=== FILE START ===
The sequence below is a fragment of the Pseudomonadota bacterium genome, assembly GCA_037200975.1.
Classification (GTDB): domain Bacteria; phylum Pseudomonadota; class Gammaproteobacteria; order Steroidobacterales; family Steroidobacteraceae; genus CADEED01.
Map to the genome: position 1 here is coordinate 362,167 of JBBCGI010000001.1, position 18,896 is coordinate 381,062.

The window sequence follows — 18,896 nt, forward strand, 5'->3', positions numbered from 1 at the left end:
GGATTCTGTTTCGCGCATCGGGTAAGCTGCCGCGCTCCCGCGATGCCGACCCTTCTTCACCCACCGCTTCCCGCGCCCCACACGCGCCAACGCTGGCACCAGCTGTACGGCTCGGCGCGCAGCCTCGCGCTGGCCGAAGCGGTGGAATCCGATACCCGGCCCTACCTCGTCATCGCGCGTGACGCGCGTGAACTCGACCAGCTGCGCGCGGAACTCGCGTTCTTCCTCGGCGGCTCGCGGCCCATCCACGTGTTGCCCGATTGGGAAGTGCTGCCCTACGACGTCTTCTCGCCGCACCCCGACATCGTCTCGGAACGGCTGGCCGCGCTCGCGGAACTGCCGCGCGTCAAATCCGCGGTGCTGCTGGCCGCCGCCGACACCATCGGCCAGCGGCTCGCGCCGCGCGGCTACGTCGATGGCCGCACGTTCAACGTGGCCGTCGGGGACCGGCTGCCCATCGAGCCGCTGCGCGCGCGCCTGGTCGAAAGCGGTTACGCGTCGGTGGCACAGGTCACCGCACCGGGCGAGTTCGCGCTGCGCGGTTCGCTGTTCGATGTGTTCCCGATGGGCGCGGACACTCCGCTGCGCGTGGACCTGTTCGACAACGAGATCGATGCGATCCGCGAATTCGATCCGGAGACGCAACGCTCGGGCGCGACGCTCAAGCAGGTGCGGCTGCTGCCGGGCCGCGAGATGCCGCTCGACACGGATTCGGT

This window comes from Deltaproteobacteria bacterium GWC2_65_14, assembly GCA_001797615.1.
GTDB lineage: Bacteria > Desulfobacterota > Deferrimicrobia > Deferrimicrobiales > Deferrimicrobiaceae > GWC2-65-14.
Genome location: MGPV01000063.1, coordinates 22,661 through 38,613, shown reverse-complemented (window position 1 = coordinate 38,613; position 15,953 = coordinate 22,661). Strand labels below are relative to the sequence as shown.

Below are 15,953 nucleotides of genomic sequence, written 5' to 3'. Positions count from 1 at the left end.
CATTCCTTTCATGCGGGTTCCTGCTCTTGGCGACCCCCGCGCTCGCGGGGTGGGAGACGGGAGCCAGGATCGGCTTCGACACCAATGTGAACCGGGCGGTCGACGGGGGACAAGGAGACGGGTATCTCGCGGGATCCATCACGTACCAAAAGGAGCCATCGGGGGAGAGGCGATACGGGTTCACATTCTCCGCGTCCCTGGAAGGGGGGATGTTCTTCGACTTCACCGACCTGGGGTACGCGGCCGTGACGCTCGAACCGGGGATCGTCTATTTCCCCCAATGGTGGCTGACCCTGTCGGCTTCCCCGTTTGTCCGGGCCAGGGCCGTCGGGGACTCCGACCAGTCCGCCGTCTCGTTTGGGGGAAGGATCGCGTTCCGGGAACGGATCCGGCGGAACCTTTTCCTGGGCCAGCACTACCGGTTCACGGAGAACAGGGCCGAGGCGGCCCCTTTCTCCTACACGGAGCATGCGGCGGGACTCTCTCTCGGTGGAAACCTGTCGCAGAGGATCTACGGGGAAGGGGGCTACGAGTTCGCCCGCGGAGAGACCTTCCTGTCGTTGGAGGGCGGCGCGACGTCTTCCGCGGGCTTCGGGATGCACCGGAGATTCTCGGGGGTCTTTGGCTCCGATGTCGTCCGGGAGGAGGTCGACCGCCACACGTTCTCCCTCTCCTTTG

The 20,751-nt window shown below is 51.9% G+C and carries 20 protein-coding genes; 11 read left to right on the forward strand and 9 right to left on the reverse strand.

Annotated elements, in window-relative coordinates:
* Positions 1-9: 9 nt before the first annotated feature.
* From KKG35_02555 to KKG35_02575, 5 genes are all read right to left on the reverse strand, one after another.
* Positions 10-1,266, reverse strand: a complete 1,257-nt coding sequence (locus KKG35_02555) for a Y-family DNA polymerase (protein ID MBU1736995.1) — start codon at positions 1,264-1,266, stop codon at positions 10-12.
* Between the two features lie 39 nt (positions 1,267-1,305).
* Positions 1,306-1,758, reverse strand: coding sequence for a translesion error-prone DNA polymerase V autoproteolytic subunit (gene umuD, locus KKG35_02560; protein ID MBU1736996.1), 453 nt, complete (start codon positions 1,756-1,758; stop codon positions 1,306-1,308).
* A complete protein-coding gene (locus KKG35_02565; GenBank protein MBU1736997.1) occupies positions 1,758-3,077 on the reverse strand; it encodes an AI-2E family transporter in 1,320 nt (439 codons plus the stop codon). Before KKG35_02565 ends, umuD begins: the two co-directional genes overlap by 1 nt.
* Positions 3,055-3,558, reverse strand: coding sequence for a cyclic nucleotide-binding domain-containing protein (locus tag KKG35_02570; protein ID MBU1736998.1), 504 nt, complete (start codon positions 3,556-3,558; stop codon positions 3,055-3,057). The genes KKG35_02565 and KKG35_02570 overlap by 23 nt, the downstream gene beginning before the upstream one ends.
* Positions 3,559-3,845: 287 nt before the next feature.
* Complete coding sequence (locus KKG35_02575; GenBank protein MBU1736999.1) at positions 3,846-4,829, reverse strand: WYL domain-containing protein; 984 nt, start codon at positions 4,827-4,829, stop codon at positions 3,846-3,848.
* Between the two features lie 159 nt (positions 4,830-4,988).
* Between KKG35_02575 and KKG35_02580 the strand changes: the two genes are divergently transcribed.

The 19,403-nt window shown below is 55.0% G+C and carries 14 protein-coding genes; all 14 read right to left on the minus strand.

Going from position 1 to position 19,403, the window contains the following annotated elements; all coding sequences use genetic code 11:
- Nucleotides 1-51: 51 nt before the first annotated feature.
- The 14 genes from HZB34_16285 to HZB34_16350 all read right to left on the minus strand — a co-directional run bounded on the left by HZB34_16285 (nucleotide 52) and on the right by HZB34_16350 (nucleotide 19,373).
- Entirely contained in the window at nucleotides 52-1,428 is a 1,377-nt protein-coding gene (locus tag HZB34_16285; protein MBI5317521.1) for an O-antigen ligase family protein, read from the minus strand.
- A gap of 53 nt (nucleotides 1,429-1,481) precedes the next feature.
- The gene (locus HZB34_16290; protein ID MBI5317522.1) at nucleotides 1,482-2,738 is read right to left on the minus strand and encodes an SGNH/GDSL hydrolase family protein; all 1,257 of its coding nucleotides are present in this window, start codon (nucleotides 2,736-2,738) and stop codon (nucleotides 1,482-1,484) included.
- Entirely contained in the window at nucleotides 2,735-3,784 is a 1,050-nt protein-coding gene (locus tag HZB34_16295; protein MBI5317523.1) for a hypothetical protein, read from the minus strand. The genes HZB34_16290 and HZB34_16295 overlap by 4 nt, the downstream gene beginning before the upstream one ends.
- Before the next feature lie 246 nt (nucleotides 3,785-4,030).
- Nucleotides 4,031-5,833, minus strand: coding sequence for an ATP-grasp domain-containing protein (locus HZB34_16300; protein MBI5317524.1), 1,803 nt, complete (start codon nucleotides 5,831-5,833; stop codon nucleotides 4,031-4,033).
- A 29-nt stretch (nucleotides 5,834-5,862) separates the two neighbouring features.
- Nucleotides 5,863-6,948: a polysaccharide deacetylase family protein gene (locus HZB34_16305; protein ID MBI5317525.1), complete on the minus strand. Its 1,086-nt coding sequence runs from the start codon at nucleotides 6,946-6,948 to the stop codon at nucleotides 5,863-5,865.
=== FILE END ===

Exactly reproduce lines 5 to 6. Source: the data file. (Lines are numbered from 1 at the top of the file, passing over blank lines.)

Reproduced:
GGATTCTGTTTCGCGCATCGGGTAAGCTGCCGCGCTCCCGCGATGCCGACCCTTCTTCACCCACCGCTTCCCGCGCCCCACACGCGCCAACGCTGGCACCAGCTGTACGGCTCGGCGCGCAGCCTCGCGCTGGCCGAAGCGGTGGAATCCGATACCCGGCCCTACCTCGTCATCGCGCGTGACGCGCGTGAACTCGACCAGCTGCGCGCGGAACTCGCGTTCTTCCTCGGCGGCTCGCGGCCCATCCACGTGTTGCCCGATTGGGAAGTGCTGCCCTACGACGTCTTCTCGCCGCACCCCGACATCGTCTCGGAACGGCTGGCCGCGCTCGCGGAACTGCCGCGCGTCAAATCCGCGGTGCTGCTGGCCGCCGCCGACACCATCGGCCAGCGGCTCGCGCCGCGCGGCTACGTCGATGGCCGCACGTTCAACGTGGCCGTCGGGGACCGGCTGCCCATCGAGCCGCTGCGCGCGCGCCTGGTCGAAAGCGGTTACGCGTCGGTGGCACAGGTCACCGCACCGGGCGAGTTCGCGCTGCGCGGTTCGCTGTTCGATGTGTTCCCGATGGGCGCGGACACTCCGCTGCGCGTGGACCTGTTCGACAACGAGATCGATGCGATCCGCGAATTCGATCCGGAGACGCAACGCTCGGGCGCGACGCTCAAGCAGGTGCGGCTGCTGCCGGGCCGCGAGATGCCGCTCGACACGGATTCGGT

This window comes from Deltaproteobacteria bacterium GWC2_65_14, assembly GCA_001797615.1.